Wednesday, June 27, 2012

Watershed, The View From The Side Of The Stage, pt. 1

As I posted in a previous blog, Joe Oestreich - bass player & co-lead singer of Watershed - has a new book out, Hitless Wonder, his memoir/history of the band he co-founded in 1985 as a high school freshman. That's 27 years ago, people. It's great, of course, but anybody who has ever seen a Kurosawa film knows the real story is always all about perspective, about point-of-view. This is my memoir/history of Watershed, told from The View At The Side Of The Stage.

I first met the band Watershed in 1990 when they were still called The Wire. (I may have been one of the first people who pointed out to them that there had been an English post-punk band called Wire in the late 70's, but the news was largely shrugged off because, as Joe states in his book, Wire had never been played on Columbus' lumbering dinosaur of a classic-rock station, Q-FM 96.) They were just kids, maybe 21 years old at that point, but they carried themselves younger and I perceived them as 17 or 18, tops. (Somehow it never occurred to me that would make them underage to play in bars.)

At that time I was employed as a roadie for Willie Phoenix & The True Soul Rockers. Willie had taken The Wire under his wing, was working on songs with them in preparation for producing their first record (which resulted in the Rise e.p.) and thus they were our opening band when Willie held a monthly residency at a Columbus club called Ruby Tuesday. (see Willie Phoenix blog entry, May 2012.)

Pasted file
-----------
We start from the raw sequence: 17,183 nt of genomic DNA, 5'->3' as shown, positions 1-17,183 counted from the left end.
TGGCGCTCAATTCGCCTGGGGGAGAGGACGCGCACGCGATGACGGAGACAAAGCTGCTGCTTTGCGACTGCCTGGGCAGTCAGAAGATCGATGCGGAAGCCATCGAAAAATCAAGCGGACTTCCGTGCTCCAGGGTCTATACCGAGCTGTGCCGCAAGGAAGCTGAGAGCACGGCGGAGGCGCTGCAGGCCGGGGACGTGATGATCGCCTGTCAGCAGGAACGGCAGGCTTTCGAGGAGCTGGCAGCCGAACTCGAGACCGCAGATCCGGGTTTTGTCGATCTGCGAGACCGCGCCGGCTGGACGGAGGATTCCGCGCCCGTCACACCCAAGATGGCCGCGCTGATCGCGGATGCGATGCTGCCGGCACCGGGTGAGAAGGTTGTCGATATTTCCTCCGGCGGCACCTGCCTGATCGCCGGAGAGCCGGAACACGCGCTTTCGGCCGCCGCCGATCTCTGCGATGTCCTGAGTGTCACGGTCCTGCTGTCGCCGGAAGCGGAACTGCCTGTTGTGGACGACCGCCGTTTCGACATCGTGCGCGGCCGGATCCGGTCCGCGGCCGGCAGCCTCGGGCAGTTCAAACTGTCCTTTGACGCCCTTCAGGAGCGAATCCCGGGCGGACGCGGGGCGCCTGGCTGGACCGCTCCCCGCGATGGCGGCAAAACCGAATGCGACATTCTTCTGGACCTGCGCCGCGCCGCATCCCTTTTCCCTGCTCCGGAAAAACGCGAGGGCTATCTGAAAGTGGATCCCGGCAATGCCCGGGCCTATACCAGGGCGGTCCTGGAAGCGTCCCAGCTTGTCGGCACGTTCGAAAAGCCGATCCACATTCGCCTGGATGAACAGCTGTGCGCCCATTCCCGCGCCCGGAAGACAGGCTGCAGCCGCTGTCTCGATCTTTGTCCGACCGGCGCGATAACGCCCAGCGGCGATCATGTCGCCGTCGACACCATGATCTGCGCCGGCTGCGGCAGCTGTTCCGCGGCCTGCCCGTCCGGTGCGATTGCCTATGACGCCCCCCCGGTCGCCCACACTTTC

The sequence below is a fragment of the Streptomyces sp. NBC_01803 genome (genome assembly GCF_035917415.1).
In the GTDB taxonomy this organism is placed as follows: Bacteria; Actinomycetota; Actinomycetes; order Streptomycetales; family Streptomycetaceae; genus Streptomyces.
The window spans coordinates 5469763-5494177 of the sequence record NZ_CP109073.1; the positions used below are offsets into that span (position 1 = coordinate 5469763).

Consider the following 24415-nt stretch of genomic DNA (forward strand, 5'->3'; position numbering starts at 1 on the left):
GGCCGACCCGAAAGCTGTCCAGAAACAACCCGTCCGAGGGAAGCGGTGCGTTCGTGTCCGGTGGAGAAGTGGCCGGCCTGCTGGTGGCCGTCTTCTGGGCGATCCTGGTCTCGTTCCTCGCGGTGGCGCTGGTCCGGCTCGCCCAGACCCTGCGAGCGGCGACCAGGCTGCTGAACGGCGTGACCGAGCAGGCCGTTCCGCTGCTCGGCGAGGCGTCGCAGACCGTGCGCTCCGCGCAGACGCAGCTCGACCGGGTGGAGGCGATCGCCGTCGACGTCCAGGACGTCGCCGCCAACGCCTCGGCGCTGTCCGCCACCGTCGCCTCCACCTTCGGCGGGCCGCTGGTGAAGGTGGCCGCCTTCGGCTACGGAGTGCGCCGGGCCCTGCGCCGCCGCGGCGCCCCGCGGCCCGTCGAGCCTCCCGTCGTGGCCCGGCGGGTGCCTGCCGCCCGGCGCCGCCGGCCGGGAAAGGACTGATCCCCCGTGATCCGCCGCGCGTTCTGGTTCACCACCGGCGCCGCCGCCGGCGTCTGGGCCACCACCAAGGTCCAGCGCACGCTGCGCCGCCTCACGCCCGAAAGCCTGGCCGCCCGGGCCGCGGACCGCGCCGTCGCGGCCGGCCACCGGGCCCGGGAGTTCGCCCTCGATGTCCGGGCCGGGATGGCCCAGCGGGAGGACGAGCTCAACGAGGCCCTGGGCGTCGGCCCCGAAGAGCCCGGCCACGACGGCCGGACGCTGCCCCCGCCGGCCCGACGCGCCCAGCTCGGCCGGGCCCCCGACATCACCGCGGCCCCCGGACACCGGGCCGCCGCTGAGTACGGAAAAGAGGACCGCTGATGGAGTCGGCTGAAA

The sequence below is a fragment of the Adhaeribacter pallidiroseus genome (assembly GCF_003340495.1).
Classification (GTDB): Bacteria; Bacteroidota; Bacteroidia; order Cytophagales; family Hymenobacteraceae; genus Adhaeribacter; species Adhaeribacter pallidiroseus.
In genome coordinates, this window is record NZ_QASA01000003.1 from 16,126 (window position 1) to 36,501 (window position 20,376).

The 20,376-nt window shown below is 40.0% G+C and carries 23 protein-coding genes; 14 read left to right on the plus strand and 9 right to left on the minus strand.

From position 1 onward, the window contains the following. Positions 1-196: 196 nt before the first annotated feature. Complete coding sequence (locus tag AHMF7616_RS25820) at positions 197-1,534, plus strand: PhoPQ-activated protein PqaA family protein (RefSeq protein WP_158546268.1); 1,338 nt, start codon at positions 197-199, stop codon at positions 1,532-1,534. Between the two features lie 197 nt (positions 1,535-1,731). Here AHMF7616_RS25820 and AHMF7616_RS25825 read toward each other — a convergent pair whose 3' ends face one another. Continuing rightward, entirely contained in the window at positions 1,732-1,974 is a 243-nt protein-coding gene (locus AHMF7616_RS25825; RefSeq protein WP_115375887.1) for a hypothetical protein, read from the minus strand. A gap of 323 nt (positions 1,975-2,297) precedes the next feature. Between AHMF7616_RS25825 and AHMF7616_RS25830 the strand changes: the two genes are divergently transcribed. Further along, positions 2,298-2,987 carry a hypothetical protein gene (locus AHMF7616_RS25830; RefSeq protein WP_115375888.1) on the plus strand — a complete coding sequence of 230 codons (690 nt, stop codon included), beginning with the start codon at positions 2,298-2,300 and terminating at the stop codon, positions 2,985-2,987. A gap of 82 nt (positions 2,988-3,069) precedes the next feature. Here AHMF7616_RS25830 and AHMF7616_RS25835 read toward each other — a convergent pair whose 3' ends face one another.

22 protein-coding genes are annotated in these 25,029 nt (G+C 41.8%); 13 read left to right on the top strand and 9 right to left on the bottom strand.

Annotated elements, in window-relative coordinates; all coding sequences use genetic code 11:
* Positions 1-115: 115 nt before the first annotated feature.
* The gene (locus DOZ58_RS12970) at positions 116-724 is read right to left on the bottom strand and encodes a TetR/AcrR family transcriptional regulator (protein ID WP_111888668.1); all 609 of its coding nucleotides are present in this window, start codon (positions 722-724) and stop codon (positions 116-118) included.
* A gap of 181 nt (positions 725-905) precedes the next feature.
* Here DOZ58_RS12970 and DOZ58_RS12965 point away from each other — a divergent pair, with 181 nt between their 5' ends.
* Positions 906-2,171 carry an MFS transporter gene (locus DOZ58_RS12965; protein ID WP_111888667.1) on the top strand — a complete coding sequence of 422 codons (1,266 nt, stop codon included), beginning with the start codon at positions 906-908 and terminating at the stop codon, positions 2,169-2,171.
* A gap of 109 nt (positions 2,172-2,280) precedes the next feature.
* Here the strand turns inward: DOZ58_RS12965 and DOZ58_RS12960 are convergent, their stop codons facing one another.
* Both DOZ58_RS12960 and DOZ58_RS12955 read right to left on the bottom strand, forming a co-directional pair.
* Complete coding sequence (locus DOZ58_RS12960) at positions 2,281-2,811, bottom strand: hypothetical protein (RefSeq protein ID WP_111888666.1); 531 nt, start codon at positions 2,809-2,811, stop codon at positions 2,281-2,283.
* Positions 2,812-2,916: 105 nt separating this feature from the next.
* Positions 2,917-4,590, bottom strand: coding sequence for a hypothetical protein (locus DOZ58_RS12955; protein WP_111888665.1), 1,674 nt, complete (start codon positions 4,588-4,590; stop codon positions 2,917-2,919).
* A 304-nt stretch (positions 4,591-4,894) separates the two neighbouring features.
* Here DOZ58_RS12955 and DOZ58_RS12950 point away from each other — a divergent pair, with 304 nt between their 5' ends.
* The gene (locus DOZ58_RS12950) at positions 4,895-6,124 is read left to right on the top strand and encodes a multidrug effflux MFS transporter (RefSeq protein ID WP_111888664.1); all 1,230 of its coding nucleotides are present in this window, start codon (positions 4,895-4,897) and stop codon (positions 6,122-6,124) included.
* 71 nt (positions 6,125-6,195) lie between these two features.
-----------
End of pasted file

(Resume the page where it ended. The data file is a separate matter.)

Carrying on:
They were fun, they had a lot of energy and a good attitude, but really the songs weren't that great. And, as Colin has said, "We were just learning. We were flailing. One song would sound like U2, the next song would sound like Rush and the one after that would sound like John Cougar Mellencamp. We were all over the place." Partly I liked them because they were a power trio with dual lead singers playing pop music, a configuration you just don't see that often. I always enjoyed watching them as I tuned the arsenal of eight or nine guitars in different tunings that Willie and his lead guitarist Mike Parks deployed in those days. Somewhere over a couple of months of Ruby Tuesday opening slots they changed their name to Watershed and the songs improved somewhat but really it was just a normal young band learning curve of grindingly gradual improvement, nothing really special.

Then one month as I was at my station tuning guitars on the side by the soundboard, Watershed took the stage and launched immediately into a song called "Rise" that stunningly crystallized all the slow improvements they had made in the previous months. It was just a flat-out GREAT power pop tune - great clear positive lyrics, instantly memorable melody, hook after hook in the vocals and in the arrangement - I really, in a way, couldn't believe my ears.